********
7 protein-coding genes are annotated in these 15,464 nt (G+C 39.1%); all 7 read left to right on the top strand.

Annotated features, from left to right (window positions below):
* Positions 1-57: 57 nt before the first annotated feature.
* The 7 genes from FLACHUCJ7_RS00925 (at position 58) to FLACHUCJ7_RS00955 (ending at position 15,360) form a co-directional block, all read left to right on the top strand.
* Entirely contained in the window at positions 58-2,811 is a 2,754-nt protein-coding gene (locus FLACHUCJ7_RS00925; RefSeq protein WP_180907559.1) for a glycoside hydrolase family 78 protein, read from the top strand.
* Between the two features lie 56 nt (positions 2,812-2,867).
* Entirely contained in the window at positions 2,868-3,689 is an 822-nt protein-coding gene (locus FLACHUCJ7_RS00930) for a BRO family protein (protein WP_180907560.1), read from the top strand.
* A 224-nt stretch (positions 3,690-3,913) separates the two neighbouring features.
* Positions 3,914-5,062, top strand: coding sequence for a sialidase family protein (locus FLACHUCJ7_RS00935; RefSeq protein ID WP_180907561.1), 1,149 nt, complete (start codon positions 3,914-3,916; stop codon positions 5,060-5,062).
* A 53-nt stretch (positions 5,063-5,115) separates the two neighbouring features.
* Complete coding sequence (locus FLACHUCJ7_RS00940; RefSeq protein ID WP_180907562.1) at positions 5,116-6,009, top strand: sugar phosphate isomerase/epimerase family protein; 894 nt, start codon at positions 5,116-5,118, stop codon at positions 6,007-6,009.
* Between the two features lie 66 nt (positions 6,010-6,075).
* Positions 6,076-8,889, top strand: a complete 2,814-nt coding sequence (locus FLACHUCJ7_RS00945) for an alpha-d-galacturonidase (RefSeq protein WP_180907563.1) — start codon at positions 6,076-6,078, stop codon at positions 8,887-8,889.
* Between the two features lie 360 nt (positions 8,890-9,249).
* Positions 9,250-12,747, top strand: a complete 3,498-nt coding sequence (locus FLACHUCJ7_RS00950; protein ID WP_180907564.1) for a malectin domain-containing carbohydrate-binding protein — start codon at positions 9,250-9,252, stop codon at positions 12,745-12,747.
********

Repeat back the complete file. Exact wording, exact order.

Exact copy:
7 protein-coding genes are annotated in these 15,464 nt (G+C 39.1%); all 7 read left to right on the top strand.

Annotated features, from left to right (window positions below):
* Positions 1-57: 57 nt before the first annotated feature.
* The 7 genes from FLACHUCJ7_RS00925 (at position 58) to FLACHUCJ7_RS00955 (ending at position 15,360) form a co-directional block, all read left to right on the top strand.
* Entirely contained in the window at positions 58-2,811 is a 2,754-nt protein-coding gene (locus FLACHUCJ7_RS00925; RefSeq protein WP_180907559.1) for a glycoside hydrolase family 78 protein, read from the top strand.
* Between the two features lie 56 nt (positions 2,812-2,867).
* Entirely contained in the window at positions 2,868-3,689 is an 822-nt protein-coding gene (locus FLACHUCJ7_RS00930) for a BRO family protein (protein WP_180907560.1), read from the top strand.
* A 224-nt stretch (positions 3,690-3,913) separates the two neighbouring features.
* Positions 3,914-5,062, top strand: coding sequence for a sialidase family protein (locus FLACHUCJ7_RS00935; RefSeq protein ID WP_180907561.1), 1,149 nt, complete (start codon positions 3,914-3,916; stop codon positions 5,060-5,062).
* A 53-nt stretch (positions 5,063-5,115) separates the two neighbouring features.
* Complete coding sequence (locus FLACHUCJ7_RS00940; RefSeq protein ID WP_180907562.1) at positions 5,116-6,009, top strand: sugar phosphate isomerase/epimerase family protein; 894 nt, start codon at positions 5,116-5,118, stop codon at positions 6,007-6,009.
* Between the two features lie 66 nt (positions 6,010-6,075).
* Positions 6,076-8,889, top strand: a complete 2,814-nt coding sequence (locus FLACHUCJ7_RS00945) for an alpha-d-galacturonidase (RefSeq protein WP_180907563.1) — start codon at positions 6,076-6,078, stop codon at positions 8,887-8,889.
* Between the two features lie 360 nt (positions 8,890-9,249).
* Positions 9,250-12,747, top strand: a complete 3,498-nt coding sequence (locus FLACHUCJ7_RS00950; protein ID WP_180907564.1) for a malectin domain-containing carbohydrate-binding protein — start codon at positions 9,250-9,252, stop codon at positions 12,745-12,747.